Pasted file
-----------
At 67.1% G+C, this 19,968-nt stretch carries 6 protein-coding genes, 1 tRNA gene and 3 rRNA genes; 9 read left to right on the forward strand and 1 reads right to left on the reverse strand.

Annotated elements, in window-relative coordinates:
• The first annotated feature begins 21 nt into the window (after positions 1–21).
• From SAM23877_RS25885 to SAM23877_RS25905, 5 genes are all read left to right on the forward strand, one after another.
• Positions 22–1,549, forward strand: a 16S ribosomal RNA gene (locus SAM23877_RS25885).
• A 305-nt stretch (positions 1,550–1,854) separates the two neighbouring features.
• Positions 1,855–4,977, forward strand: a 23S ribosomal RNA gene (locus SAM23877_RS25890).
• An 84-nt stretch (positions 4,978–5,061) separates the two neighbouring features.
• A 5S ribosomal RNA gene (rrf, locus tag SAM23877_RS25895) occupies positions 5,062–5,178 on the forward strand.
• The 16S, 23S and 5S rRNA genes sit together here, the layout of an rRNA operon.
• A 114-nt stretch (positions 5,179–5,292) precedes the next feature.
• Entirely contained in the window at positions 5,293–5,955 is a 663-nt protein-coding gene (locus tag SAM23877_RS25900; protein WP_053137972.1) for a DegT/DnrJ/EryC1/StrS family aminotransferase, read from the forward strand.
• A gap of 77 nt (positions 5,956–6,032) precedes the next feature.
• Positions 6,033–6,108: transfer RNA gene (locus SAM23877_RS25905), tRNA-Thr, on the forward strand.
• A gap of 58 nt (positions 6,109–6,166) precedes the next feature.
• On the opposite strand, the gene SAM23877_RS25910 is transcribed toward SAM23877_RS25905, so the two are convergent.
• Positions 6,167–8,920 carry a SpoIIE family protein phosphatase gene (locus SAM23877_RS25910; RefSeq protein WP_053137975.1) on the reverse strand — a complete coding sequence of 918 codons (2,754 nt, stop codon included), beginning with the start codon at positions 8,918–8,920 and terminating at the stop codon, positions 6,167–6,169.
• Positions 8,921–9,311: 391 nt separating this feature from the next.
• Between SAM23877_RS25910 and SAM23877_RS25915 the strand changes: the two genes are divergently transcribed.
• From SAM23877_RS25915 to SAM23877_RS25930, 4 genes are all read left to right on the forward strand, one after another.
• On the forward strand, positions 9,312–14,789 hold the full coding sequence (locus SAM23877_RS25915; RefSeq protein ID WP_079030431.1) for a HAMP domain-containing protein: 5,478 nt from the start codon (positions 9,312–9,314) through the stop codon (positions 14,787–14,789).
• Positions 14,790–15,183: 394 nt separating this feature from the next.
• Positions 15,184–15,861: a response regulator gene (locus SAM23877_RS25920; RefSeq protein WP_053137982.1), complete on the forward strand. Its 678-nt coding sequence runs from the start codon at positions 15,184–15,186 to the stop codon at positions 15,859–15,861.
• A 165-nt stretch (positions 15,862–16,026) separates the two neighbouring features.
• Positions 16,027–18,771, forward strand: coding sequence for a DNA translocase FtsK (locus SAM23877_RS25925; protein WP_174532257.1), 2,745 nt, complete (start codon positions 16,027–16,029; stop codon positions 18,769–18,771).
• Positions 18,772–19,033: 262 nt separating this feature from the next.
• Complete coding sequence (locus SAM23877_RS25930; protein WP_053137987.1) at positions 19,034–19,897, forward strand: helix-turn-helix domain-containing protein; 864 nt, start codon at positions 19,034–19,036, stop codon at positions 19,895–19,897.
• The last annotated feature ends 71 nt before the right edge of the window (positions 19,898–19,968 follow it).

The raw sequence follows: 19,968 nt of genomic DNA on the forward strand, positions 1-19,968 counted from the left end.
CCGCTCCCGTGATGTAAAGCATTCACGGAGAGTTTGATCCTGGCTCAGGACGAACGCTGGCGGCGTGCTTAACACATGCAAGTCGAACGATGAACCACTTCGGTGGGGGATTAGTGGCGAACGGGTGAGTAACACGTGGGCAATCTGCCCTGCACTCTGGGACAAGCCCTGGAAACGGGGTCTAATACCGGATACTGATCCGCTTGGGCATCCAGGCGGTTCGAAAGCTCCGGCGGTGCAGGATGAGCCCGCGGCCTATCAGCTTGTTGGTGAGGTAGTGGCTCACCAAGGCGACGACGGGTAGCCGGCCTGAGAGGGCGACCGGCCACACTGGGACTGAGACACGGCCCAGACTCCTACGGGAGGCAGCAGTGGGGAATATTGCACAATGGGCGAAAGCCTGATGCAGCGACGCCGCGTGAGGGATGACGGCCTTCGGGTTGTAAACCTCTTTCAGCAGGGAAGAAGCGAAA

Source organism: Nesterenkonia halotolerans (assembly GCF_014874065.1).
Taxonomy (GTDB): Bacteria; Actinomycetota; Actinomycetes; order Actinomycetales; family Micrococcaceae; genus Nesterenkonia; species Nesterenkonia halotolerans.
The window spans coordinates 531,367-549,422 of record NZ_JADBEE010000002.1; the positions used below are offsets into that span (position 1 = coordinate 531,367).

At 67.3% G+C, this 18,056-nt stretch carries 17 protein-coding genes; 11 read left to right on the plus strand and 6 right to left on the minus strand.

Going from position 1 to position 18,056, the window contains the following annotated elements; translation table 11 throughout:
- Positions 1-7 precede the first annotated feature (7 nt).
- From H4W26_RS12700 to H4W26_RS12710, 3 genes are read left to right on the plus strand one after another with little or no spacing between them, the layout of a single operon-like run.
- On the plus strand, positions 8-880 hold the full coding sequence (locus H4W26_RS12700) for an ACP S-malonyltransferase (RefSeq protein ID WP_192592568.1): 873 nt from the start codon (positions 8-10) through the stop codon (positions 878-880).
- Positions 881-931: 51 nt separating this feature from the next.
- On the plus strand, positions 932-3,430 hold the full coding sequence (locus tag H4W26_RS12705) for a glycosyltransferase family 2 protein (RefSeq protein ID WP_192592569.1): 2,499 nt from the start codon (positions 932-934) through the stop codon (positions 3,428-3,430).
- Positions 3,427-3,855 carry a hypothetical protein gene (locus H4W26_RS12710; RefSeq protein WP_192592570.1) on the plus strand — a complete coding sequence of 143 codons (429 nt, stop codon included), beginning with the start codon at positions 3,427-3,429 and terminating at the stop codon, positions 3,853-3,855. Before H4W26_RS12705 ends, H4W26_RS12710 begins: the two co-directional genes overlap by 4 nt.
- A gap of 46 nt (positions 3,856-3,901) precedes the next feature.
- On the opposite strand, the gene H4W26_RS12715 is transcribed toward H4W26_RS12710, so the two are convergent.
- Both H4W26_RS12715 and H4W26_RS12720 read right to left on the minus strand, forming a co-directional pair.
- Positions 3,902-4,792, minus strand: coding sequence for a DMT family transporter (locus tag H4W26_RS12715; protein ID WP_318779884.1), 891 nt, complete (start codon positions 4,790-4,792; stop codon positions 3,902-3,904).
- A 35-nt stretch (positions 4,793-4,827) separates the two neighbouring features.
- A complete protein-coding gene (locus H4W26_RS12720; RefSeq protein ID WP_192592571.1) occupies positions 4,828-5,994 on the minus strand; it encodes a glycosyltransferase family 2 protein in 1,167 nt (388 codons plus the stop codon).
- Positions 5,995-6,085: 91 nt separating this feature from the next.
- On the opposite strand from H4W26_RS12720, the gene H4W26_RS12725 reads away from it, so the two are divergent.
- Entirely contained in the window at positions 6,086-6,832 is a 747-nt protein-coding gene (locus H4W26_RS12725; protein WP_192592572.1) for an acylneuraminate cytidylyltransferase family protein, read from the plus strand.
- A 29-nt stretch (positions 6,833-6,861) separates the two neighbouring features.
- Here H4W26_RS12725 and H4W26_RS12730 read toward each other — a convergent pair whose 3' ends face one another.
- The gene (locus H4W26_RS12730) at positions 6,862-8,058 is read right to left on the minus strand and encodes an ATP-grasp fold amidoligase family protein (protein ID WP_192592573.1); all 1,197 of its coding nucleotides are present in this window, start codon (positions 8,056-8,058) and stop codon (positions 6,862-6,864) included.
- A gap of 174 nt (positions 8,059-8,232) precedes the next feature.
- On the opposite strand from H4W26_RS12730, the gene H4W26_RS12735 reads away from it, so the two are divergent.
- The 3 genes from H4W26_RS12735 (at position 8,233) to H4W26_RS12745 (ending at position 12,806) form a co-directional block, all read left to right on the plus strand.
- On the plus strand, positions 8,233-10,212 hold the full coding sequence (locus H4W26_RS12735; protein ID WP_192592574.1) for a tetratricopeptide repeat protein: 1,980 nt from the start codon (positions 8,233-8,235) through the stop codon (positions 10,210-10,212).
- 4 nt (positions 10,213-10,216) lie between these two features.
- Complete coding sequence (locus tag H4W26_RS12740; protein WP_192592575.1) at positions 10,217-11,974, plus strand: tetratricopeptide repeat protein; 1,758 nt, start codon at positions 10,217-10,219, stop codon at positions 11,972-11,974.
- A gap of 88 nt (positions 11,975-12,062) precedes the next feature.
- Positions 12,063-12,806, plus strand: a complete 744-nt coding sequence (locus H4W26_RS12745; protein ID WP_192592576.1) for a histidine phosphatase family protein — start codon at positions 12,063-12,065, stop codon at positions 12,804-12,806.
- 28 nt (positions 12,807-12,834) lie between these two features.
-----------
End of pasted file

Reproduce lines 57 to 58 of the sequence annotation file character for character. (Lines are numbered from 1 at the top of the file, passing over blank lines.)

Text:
- On the plus strand, positions 8,233-10,212 hold the full coding sequence (locus H4W26_RS12735; protein ID WP_192592574.1) for a tetratricopeptide repeat protein: 1,980 nt from the start codon (positions 8,233-8,235) through the stop codon (positions 10,210-10,212).
- 4 nt (positions 10,213-10,216) lie between these two features.